Saturday, March 21, 2009

First Caturday in Spring

So yesterday was the Vernal Equinox, first day of spring. I was out in the back yard early in the morning, staring up at the top of our big tree -- a little black and white cat has been hanging out in our yard lately, and the night before Dorrie had chased it all the way up and it hadn't come down by bedtime. It was gone by that morning, but as I looked up I couldn't help wondering -- wasn't it just a bit early for pollen to be coming down?

Heh. Not pollen, snow. Happy first day of spring indeed. Francis thought it was very exciting.
(Yes, I do clean my windowsills. The little shits just mess them right up again with their dirty paws.)

After that he was all worn out and had to take a nap with Alvy.
Is that cute enough for you people?

Today Chester the beagle came over for a visit. Alvy didn't particularly approve but Mr. Bonkers definitely did.
P.S. Whenever I see "Caturday" I think of Mick Jagger singing it to the tune of "Melody." I don't know why.

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Wednesday, March 18, 2009

Subliminally Seduced

So I guess you all like me better when I post cute cat pictures than smelly old used books? Well, I don't care. I'll post some more fuzzy critter photos soon, but first some more rambling thoughts on the book habit.

You know, anytime you buy something above and beyond the level of necessity, you’re indulging in at least the smallest bit of magical thinking. Whether we’ve all been hopelessly acculturated by Western mass media or it’s just the human condition, we’re all suckers for that little synaptic burst of seeing ourselves as we want to be when we make a consumer choice. Noticeably hip in those shoes, a domestic goddess on that couch, suave and speedy and listen, completely different from all those other midlife crisis guys in that low-slung red convertible.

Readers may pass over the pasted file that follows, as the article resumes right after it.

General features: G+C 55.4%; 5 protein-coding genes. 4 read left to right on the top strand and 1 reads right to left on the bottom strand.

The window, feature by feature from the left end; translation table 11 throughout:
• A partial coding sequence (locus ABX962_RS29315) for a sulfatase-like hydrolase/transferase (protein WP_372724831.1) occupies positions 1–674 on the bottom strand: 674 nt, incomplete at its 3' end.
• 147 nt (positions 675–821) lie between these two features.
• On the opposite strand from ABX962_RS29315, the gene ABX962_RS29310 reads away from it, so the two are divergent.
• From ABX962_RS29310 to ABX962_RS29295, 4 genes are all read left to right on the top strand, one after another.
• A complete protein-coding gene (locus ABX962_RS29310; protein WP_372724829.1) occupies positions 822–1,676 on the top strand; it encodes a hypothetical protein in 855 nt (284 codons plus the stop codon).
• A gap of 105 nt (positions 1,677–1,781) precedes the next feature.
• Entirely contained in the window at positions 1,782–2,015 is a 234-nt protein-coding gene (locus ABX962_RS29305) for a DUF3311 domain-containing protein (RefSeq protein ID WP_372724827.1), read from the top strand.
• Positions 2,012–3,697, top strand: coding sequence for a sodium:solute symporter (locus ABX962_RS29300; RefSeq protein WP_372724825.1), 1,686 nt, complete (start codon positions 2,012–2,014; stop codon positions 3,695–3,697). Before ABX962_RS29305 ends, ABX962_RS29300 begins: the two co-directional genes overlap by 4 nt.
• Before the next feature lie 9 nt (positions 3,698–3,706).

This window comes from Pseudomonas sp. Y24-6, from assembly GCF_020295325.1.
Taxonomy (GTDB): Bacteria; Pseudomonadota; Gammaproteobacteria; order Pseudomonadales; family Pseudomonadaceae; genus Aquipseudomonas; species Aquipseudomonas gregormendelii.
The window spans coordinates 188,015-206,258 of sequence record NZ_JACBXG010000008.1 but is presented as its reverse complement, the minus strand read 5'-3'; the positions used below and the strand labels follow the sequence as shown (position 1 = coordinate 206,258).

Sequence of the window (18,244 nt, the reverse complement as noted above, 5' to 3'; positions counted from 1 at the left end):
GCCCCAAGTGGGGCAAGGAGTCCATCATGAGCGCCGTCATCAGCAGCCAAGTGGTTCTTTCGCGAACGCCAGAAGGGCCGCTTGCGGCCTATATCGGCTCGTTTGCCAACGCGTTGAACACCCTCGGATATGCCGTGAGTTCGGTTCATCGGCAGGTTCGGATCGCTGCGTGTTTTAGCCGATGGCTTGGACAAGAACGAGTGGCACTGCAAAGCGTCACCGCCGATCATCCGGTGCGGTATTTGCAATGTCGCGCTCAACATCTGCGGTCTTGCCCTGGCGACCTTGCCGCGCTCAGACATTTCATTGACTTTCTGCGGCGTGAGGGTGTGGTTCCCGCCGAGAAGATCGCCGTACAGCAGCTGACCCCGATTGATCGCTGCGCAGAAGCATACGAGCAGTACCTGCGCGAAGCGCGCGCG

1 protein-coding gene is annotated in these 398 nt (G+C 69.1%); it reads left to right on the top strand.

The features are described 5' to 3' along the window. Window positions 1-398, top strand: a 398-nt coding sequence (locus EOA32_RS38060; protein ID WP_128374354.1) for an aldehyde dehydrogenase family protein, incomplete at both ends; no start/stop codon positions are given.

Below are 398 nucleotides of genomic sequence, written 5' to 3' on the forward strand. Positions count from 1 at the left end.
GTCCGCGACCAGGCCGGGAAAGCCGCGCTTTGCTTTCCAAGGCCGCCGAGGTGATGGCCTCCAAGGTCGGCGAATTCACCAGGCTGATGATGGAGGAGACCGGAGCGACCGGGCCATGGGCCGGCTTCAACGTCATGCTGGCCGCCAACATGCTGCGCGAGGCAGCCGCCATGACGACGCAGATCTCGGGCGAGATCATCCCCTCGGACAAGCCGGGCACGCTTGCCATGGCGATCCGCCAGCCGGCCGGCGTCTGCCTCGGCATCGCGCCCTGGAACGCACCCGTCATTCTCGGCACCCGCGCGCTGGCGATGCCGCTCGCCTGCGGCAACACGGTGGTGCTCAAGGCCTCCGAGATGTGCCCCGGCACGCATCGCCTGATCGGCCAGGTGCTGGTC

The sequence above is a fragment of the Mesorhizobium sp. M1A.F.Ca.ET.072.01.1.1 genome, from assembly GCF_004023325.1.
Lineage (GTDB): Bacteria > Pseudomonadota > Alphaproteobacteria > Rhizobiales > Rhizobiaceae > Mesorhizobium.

It’s OK. It’s just how we’re wired. Even if the fantasy you’re buying is just a flash too quick for your brain to register – remember that book Subliminal Seduction? I spent hours with the illuminated magnifying glass I was supposed to use for stamp collecting – yes I WAS that much of a geeky kid – squinting at my parents’ Newsweeks, looking for the teeny tiny penises in the ice cubes of the drink ads. I don’t think I ever found one, but that doesn’t mean they weren’t there.

So I got a flash the other day while looking at a table of used books out in the sunshine: The secret vision I’m buying into when I buy these books isn’t of being part of some floating intelligentsia, or how much I’m going to learn. It’s all about having the time to read them.